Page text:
img_0330_edited-1We drove a short distance south of the city to a grove of argan trees and stopped to see goats . . . goats in trees! The adorable goats of this region are very skilled climbers having adapted to climbing the thorny, gnarled branches with cloven feet, which aid their balance.  Two shepherds manned the herd of goats and a few sheep.




We watched as the goats clambered up one tree after another, spreading out through the branches, some standing on hind legs to reach the lower branches eating the plum-like fruit and discarding the hard nuts in the center on the ground. The nuts are then gathered and pressed to make the argan oil used in cooking and cosmetics. We followed the goats for quite a while it was such great entertainment as they balanced on limbs barely big enough to hold them trying to reach each tasty morsel; a few fell out of the trees but were back in the branches without hesitation, this must be really good eating. There were a couple of kids that had to be hand-fed, they had not yet developed their climbing skills and George made fast friends with one of these adorable little bundles of fur.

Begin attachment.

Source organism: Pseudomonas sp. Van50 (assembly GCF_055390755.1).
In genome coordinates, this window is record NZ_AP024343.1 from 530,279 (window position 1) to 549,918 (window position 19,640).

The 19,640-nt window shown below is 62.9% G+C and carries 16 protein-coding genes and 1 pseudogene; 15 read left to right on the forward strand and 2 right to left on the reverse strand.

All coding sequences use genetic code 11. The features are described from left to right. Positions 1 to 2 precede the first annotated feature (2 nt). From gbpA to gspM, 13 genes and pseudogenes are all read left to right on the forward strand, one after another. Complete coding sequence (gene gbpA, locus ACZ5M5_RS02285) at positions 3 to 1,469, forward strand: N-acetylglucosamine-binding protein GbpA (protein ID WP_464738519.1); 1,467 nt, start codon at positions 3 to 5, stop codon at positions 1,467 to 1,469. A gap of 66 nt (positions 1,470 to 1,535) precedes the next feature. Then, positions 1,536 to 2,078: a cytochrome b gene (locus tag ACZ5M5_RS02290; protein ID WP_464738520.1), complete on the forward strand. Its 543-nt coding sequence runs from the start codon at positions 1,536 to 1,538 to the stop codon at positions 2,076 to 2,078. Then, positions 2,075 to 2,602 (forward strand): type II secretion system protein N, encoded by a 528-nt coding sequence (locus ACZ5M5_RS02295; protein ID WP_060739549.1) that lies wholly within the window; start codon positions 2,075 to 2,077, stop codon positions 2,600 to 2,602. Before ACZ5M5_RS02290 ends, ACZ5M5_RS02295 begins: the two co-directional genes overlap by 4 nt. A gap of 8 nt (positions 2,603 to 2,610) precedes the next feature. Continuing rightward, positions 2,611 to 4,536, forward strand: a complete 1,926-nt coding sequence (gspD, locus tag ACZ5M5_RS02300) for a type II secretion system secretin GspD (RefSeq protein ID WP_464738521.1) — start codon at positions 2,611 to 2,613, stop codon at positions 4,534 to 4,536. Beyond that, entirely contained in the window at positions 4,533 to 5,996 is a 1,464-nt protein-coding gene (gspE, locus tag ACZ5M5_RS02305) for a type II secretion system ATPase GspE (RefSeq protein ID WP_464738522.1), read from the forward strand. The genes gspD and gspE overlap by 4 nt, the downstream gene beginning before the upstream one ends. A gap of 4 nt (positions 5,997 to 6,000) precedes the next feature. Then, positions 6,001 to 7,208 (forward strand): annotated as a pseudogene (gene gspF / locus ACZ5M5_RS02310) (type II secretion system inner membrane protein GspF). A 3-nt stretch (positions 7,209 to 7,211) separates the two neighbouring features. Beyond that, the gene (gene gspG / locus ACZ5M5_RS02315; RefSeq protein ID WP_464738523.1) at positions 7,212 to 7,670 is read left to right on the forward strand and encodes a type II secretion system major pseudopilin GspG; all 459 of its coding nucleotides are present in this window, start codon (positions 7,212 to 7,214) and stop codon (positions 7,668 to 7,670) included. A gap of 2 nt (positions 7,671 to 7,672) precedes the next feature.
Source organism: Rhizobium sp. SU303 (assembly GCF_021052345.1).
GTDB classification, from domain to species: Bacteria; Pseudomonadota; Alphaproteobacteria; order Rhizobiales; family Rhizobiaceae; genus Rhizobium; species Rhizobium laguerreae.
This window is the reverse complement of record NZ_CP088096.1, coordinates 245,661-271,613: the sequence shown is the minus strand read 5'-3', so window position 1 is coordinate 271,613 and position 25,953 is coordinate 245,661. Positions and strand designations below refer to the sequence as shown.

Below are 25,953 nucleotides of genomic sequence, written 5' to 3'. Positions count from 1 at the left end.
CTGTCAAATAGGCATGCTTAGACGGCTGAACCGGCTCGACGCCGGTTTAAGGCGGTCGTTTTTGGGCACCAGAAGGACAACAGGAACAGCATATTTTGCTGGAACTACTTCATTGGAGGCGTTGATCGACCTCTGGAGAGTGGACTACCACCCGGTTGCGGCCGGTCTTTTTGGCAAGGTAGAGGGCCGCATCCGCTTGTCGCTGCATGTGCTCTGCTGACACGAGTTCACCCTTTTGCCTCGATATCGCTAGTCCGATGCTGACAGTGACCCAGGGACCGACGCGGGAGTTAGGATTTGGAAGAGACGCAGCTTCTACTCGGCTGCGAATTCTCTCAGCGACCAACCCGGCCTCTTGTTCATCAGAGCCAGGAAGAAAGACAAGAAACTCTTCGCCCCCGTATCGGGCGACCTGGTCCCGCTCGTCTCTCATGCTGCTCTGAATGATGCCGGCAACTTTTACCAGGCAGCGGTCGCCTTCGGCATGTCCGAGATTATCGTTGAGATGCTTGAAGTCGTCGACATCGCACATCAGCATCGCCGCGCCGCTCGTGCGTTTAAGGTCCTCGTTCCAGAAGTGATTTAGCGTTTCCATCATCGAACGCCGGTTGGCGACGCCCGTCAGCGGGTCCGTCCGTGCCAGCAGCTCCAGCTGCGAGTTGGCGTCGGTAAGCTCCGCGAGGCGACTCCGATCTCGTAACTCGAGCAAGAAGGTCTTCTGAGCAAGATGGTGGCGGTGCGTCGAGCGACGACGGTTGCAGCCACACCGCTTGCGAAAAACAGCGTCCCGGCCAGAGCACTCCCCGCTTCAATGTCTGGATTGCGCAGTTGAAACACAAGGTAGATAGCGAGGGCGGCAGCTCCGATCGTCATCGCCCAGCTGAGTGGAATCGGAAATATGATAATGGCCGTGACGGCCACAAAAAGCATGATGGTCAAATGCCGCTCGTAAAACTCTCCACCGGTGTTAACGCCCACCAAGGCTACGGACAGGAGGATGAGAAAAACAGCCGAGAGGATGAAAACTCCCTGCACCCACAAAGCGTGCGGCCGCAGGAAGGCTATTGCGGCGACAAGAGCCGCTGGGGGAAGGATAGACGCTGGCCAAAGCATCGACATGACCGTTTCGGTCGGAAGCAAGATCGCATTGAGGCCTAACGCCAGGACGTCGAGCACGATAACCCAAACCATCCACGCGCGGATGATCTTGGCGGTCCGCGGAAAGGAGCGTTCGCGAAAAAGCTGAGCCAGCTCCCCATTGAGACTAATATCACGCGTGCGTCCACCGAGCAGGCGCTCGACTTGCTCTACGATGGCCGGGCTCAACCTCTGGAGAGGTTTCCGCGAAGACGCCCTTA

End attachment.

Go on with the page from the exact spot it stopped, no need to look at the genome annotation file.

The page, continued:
Leaving the goats to their “grazing” we visited a nearby local women’s’ cooperative that specializes in Argan production to learn how this useful oil is made, trying our hands at hulling, it’s not as easy as it sounds. The fruits are placed on a rounded stone and then hit with another stone to release the kernel from the hull, trying not to smash your fingers in the process. Then the kernels are ground before pressing. This is a labor-intensive process but produces some of the finest quality oil and very expensive oil. The shampoo I use at home is obviously done through a much more efficient mechanized process and is not of high quality;  I have not yet seen the cooking oil at home but we did sample some and it has a wonderful nutty flavor – I will seek it out.





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